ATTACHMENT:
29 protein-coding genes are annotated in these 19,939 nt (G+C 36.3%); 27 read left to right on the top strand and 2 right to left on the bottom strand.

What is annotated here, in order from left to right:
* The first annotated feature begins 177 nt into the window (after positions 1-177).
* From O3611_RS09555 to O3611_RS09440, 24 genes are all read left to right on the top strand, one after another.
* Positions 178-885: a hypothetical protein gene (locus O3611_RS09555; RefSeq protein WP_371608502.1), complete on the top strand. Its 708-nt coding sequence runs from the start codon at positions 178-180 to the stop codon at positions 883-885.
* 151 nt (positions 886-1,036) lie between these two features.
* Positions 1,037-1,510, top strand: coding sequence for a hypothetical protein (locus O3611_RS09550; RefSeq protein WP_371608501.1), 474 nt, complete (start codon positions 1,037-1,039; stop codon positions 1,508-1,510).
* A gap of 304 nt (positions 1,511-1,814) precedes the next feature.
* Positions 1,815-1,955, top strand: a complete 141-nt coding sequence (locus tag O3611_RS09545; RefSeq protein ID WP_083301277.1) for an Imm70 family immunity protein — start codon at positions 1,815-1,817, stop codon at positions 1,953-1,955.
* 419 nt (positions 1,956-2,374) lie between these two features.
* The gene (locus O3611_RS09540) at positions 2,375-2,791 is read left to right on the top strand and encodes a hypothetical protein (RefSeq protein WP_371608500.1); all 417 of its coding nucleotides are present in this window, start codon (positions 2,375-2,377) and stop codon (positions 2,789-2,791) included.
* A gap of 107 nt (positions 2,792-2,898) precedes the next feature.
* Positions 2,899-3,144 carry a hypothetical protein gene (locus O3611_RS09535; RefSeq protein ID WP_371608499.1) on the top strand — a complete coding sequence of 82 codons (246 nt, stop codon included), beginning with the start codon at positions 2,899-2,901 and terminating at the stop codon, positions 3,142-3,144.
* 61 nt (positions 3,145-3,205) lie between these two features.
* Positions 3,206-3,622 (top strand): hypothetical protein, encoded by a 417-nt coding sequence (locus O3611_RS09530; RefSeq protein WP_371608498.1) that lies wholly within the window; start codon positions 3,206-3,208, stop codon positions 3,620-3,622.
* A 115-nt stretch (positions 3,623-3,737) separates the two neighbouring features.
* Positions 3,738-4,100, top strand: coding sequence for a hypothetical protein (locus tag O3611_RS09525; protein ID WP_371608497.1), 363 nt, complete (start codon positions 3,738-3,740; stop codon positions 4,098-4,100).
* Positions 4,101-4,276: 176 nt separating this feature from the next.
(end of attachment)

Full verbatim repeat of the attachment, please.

29 protein-coding genes are annotated in these 19,939 nt (G+C 36.3%); 27 read left to right on the top strand and 2 right to left on the bottom strand.

What is annotated here, in order from left to right:
* The first annotated feature begins 177 nt into the window (after positions 1-177).
* From O3611_RS09555 to O3611_RS09440, 24 genes are all read left to right on the top strand, one after another.
* Positions 178-885: a hypothetical protein gene (locus O3611_RS09555; RefSeq protein WP_371608502.1), complete on the top strand. Its 708-nt coding sequence runs from the start codon at positions 178-180 to the stop codon at positions 883-885.
* 151 nt (positions 886-1,036) lie between these two features.
* Positions 1,037-1,510, top strand: coding sequence for a hypothetical protein (locus O3611_RS09550; RefSeq protein WP_371608501.1), 474 nt, complete (start codon positions 1,037-1,039; stop codon positions 1,508-1,510).
* A gap of 304 nt (positions 1,511-1,814) precedes the next feature.
* Positions 1,815-1,955, top strand: a complete 141-nt coding sequence (locus tag O3611_RS09545; RefSeq protein ID WP_083301277.1) for an Imm70 family immunity protein — start codon at positions 1,815-1,817, stop codon at positions 1,953-1,955.
* 419 nt (positions 1,956-2,374) lie between these two features.
* The gene (locus O3611_RS09540) at positions 2,375-2,791 is read left to right on the top strand and encodes a hypothetical protein (RefSeq protein WP_371608500.1); all 417 of its coding nucleotides are present in this window, start codon (positions 2,375-2,377) and stop codon (positions 2,789-2,791) included.
* A gap of 107 nt (positions 2,792-2,898) precedes the next feature.
* Positions 2,899-3,144 carry a hypothetical protein gene (locus O3611_RS09535; RefSeq protein ID WP_371608499.1) on the top strand — a complete coding sequence of 82 codons (246 nt, stop codon included), beginning with the start codon at positions 2,899-2,901 and terminating at the stop codon, positions 3,142-3,144.
* 61 nt (positions 3,145-3,205) lie between these two features.
* Positions 3,206-3,622 (top strand): hypothetical protein, encoded by a 417-nt coding sequence (locus O3611_RS09530; RefSeq protein WP_371608498.1) that lies wholly within the window; start codon positions 3,206-3,208, stop codon positions 3,620-3,622.
* A 115-nt stretch (positions 3,623-3,737) separates the two neighbouring features.
* Positions 3,738-4,100, top strand: coding sequence for a hypothetical protein (locus tag O3611_RS09525; protein ID WP_371608497.1), 363 nt, complete (start codon positions 3,738-3,740; stop codon positions 4,098-4,100).
* Positions 4,101-4,276: 176 nt separating this feature from the next.